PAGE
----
March 2023 Studio Hours Recap: Wrapping up Our Stitch-along

19 April 2023

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Our March Studio Hours session was another social get-together. We shared our experiences sewing our Nécessaire pouches, talked about Digits & Threads activities and the newly added webpage forum capabilities, and then finished with show and tell. 

image description: a hand-sewn fabric sewing notions pouch; a pair of scissors sits on top, and nearby there is a small tin of sewing supplies

The outside of Kate’s nearly finished Nécessaire pouch, made from leftover mask fabrics. The other image shows the inside, with contrasting colour pockets. Kate reports being very pleased with how the fabric pattern fit on the outside.

We learned about a few new tools. Kim suggested trying rubber finger tips from an office supply store as an alternative to a traditional thimble. She found the soft, squishy rubber molded well to her small fingers. She also shared two thread conditioning products: Thread Heaven/Thread Magic, a synthetic option, and Sew Fine Thread Gloss, a Canadian-made beeswax-based product. Another suggestion from the chat was another Canadian-made product, The Knotty Thread Tamer, available in Vancouver at The Learnary. One member shared that she has attached rare-earth magnets to one of the pockets of her pouch as a place to catch sewing needles.

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Several members commented that they sewed with contrasting thread, partly so they could more clearly see what they were doing, and partly as a design element, celebrating the hand-made stitches. They also noted how their stitches became more uniform as they worked through the project. People shared their mistakes, from accidentally cutting the binding piece in half to sewing the pockets incorrectly. We were reminded that nothing is perfect and in many making traditions, from Persian rugs to Amish quilts, mistakes are required.

For one member, working on this project was the first time she had ever done hand-sewing. She has some hand tremors and was concerned about her ability to work the project, but she reported that she’s enjoying the process, though overdoing it at times! She found that the subtle fell stitch called for in the pattern didn’t work for her, so she learned the backstitch as a substitute. Other members used that substitution as well. Overall, people found the project to be surprisingly strong, making them appreciate how hand sewing can produce strong, long-lasting, heirloom textiles.

Kate commented on her appreciation for learning a new skill and how her need to focus on the stitches made her hand-sewing sessions more meditative than her knitting ones. With knitting, she doesn’t need to use her full attention, but with this project, she needed to look at every step, at every stitch, and to be careful with placement and positioning and finger pressing. Kate and  several other members commented on the refreshing, restorative, and meditative nature of this all-consuming activity.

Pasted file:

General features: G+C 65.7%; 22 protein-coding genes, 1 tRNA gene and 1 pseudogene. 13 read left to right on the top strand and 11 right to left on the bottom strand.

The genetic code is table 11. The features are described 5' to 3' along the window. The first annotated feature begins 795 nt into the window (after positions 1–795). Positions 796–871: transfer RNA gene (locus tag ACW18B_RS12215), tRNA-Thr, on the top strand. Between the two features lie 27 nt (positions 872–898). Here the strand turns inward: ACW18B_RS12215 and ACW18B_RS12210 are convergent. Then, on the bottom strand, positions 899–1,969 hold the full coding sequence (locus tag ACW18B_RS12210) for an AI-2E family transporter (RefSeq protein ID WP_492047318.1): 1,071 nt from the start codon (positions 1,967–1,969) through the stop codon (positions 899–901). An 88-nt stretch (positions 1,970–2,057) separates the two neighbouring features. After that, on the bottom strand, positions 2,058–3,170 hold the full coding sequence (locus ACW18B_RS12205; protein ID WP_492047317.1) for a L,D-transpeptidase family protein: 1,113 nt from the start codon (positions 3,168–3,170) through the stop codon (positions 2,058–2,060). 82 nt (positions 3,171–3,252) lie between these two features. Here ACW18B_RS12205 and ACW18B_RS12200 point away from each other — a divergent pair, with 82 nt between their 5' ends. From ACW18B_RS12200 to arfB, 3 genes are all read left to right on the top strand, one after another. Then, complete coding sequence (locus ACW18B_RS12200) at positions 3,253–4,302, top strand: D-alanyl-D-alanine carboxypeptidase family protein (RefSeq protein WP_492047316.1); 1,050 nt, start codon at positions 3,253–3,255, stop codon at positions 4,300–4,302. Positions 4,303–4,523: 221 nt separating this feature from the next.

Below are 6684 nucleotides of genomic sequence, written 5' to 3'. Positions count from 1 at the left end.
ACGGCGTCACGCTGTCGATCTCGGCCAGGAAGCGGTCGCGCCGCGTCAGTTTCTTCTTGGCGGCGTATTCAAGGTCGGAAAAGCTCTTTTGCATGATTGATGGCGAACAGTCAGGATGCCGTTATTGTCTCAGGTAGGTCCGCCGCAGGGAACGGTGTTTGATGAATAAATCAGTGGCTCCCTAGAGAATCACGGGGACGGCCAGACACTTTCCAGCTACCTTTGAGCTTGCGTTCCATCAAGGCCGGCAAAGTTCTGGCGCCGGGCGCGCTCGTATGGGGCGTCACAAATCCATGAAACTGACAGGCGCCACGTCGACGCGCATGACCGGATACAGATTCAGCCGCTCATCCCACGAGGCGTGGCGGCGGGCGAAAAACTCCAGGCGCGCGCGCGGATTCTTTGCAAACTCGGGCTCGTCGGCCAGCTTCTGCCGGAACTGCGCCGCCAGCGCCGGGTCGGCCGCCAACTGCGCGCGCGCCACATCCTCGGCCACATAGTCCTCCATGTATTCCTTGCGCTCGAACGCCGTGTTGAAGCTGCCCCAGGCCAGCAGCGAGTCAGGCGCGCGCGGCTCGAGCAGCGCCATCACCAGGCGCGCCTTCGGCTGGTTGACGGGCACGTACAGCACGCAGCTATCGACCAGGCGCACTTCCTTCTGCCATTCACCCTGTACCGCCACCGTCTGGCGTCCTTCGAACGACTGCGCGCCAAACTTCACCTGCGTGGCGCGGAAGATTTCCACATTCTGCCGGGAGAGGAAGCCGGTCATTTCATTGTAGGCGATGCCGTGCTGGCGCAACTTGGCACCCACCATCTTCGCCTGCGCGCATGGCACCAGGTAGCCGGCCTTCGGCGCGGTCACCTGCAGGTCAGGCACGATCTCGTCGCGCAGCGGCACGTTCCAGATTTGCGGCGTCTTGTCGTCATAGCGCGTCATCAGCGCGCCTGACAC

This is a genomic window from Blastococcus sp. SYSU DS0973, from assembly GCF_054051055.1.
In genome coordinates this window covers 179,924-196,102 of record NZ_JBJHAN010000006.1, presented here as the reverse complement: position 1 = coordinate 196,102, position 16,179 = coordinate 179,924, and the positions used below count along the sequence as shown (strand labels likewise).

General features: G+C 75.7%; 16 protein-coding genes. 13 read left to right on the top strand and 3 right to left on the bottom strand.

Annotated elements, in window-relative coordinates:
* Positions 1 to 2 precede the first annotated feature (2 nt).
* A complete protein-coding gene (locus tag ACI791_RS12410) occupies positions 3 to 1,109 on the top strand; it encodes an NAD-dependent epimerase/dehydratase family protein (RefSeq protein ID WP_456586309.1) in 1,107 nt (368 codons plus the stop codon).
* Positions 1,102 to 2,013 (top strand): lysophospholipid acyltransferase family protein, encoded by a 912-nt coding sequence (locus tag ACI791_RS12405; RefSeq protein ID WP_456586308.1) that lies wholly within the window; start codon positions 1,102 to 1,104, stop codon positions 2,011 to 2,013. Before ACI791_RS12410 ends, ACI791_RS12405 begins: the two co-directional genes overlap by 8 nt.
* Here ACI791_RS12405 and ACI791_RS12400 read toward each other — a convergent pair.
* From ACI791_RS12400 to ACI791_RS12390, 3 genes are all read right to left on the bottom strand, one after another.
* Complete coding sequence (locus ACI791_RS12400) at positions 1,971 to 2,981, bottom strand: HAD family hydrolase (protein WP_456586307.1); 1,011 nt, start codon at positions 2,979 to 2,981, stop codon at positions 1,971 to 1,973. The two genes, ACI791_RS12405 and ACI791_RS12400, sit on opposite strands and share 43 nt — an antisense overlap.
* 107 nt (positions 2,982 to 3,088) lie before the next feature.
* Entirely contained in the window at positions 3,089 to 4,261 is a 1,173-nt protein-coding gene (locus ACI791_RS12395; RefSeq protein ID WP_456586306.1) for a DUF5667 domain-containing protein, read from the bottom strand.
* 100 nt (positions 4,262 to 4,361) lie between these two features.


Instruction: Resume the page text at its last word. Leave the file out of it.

People plan to use their Nécessaires in a few different ways, for sewing notions, for knitting notions, or to hold jewelry. One member plans to make two, fill each one with supplies and give them to her children.

We asked Josiane what project she would suggest as a next step in hand sewing, and she counselled us to choose something that excites us, because that is what will maintain our interest. We have the tools and knowledge we need now, and even large projects can be completed, stitch by stitch.

Show and Tell

Patricia shared her finished Spring Storm Hat (Ravelry link), designed by Nicola Hodges, and published in the From Sheep to Hand pattern e-book. She modified the pattern to use four colours and worked her version in Rauma Finullgarn in muted natural greys. Her current project is the Radicle Shawl (Ravelry link) that she is working with assorted souvenir yarn skeins. She’s tempted to work all five projects from the book!

Danielle shared her socks project: She will be outfitting a friend’s family in hand knit socks as a thank you gift for helping her through a challenging time.

Another member shared her in progress project, the Sundry Shawl by Jennifer Dassau. The shawl uses slip stitches for the colourwork, and the pattern is a delightful houndstooth.

Our discussions today prompted Michelle to tell us about one of her prized possessions. When she first moved out on her own, her mum gave her a tin full of sewing supplies, and in amongst it was a little folded needle case that her mum had sewed as a little girl. It reminds her that the small things we make travel forward in time—the things you make today might be somebody’s treasured possession tomorrow.

And on that note, Kim reminded us of the discussion forum for Studio Members on the Digits & Threads website. There’s already a thread in the Forum about heirlooms and antiques to build from the conversations that began with Julie Rosvall’s presentation in January. We’re also talking about hand sewing and sharing finished projects. The forums provide a wonderful space to get to know each other between these sessions.

Nécessaire photos by Kate Atherley.

Sarah Thornton head shot

About Sarah Thornton

Sarah Thornton is a connector - she loves bringing people and ideas together, especially over local fibres and foods. When not teaching college Biology labs, she knits, spins, designs, teaches, and occasionally weaves in her new studio space on Vancouver Island. She's also a cyclist, skier, hiker, and gardener! Find her patterns and classes at and @sarsbarknits on Instagram.

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